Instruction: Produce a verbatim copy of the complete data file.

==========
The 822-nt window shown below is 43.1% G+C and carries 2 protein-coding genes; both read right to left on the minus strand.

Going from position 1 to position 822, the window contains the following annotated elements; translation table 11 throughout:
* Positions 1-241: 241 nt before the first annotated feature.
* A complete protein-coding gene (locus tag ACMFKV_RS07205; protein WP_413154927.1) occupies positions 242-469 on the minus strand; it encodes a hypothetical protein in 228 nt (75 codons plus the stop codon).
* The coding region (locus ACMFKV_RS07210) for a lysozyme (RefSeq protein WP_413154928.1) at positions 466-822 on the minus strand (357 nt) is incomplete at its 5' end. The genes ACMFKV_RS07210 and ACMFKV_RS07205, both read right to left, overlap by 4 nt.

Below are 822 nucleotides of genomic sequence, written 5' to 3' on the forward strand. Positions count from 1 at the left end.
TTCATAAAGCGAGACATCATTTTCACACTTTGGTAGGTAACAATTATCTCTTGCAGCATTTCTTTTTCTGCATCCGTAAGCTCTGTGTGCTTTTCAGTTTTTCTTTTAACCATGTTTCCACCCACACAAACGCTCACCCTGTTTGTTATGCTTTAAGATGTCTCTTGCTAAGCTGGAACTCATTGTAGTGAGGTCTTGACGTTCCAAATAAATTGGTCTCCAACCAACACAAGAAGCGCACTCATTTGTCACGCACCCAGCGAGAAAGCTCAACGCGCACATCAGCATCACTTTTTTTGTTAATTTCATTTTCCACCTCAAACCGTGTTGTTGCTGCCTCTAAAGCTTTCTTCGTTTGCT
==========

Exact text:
The 822-nt window shown below is 43.1% G+C and carries 2 protein-coding genes; both read right to left on the minus strand.

Going from position 1 to position 822, the window contains the following annotated elements; translation table 11 throughout:
* Positions 1-241: 241 nt before the first annotated feature.
* A complete protein-coding gene (locus tag ACMFKV_RS07205; protein WP_413154927.1) occupies positions 242-469 on the minus strand; it encodes a hypothetical protein in 228 nt (75 codons plus the stop codon).
* The coding region (locus ACMFKV_RS07210) for a lysozyme (RefSeq protein WP_413154928.1) at positions 466-822 on the minus strand (357 nt) is incomplete at its 5' end. The genes ACMFKV_RS07210 and ACMFKV_RS07205, both read right to left, overlap by 4 nt.

Below are 822 nucleotides of genomic sequence, written 5' to 3' on the forward strand. Positions count from 1 at the left end.
TTCATAAAGCGAGACATCATTTTCACACTTTGGTAGGTAACAATTATCTCTTGCAGCATTTCTTTTTCTGCATCCGTAAGCTCTGTGTGCTTTTCAGTTTTTCTTTTAACCATGTTTCCACCCACACAAACGCTCACCCTGTTTGTTATGCTTTAAGATGTCTCTTGCTAAGCTGGAACTCATTGTAGTGAGGTCTTGACGTTCCAAATAAATTGGTCTCCAACCAACACAAGAAGCGCACTCATTTGTCACGCACCCAGCGAGAAAGCTCAACGCGCACATCAGCATCACTTTTTTTGTTAATTTCATTTTCCACCTCAAACCGTGTTGTTGCTGCCTCTAAAGCTTTCTTCGTTTGCT